About 800 French nationals and other foreigners flew out on Thursday on two planes even as opposition leaders from the Ivory Coast gathered in South Africa for talks aimed at rebuilding peace initiatives.
A French military spokesman said some victims of the violence, which raged from Saturday until Tuesday, had been raped.
"We'll never look at this place the same way again. There will always be that scar," said Frenchman Stephane Mira, leaving the main city Abidjan with his family.
Supporters of President Laurent Gbagbo began looting and burning foreigners' homes and companies in Abidjan after Paris wiped out the country's air force in retaliation for an Ivorian air strike that killed nine French peacekeepers.
The Ivory Coast air strike was part of an offensive on rebel-held territory that shattered an 18-month ceasefire.
Street violence in Abidjan has
raged for four days
Abidjan, however, has begun to return to normality after days of tumult. Some shops have reopened and orange taxis were back on the streets.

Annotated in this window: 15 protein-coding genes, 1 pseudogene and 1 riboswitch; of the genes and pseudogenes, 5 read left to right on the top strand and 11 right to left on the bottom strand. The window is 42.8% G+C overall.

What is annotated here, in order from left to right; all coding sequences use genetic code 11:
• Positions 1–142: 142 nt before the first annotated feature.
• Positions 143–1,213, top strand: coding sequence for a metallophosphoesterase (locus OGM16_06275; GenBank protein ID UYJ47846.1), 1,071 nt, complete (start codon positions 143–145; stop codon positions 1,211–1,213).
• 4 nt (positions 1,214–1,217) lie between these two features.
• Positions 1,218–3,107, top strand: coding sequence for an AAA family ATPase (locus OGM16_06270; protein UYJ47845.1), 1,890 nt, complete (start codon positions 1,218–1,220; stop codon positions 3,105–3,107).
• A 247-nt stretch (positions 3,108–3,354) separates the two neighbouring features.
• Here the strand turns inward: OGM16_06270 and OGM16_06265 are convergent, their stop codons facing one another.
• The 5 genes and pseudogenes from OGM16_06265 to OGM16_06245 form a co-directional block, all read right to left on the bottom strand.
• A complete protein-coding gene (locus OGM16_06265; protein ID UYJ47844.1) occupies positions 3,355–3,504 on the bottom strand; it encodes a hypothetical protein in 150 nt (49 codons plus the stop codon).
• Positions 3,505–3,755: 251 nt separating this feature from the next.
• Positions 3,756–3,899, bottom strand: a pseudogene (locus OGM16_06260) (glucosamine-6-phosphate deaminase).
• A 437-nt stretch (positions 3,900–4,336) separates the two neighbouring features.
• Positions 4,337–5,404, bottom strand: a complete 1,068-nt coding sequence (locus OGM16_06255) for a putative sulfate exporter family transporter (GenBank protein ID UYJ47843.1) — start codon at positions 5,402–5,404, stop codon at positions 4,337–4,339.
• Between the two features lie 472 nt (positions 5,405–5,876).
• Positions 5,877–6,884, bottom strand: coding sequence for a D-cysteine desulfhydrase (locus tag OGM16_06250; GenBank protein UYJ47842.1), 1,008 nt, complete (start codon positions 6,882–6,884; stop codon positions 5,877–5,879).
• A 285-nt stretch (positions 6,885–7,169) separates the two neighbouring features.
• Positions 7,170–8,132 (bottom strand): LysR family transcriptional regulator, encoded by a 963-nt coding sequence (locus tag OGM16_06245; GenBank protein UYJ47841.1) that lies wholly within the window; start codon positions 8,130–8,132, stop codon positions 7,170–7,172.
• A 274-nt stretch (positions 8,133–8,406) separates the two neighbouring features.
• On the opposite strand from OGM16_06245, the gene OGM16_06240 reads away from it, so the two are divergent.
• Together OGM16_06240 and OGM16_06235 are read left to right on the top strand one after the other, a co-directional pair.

France, which has deployed troops in Abidjan and taken control of the airport, flew out some 800 French and other foreign nationals in a first wave of evacuations on Wednesday.
An Ivorian medical official said 54 people had been shot dead by French troops around the country during the violence and 1226 had been injured.
South African President Taboo Mbeki met Gbagbo in Abidjan on Tuesday and opposition leaders on Thursday in Pretoria.
A key demand of Gbagbo's opponents is a change to the constitution to let opposition leader Alas sane Tuatara stand in a presidential election due next year.
Gbagbo has insisted any change would have to go to a referendum after rebels disarm.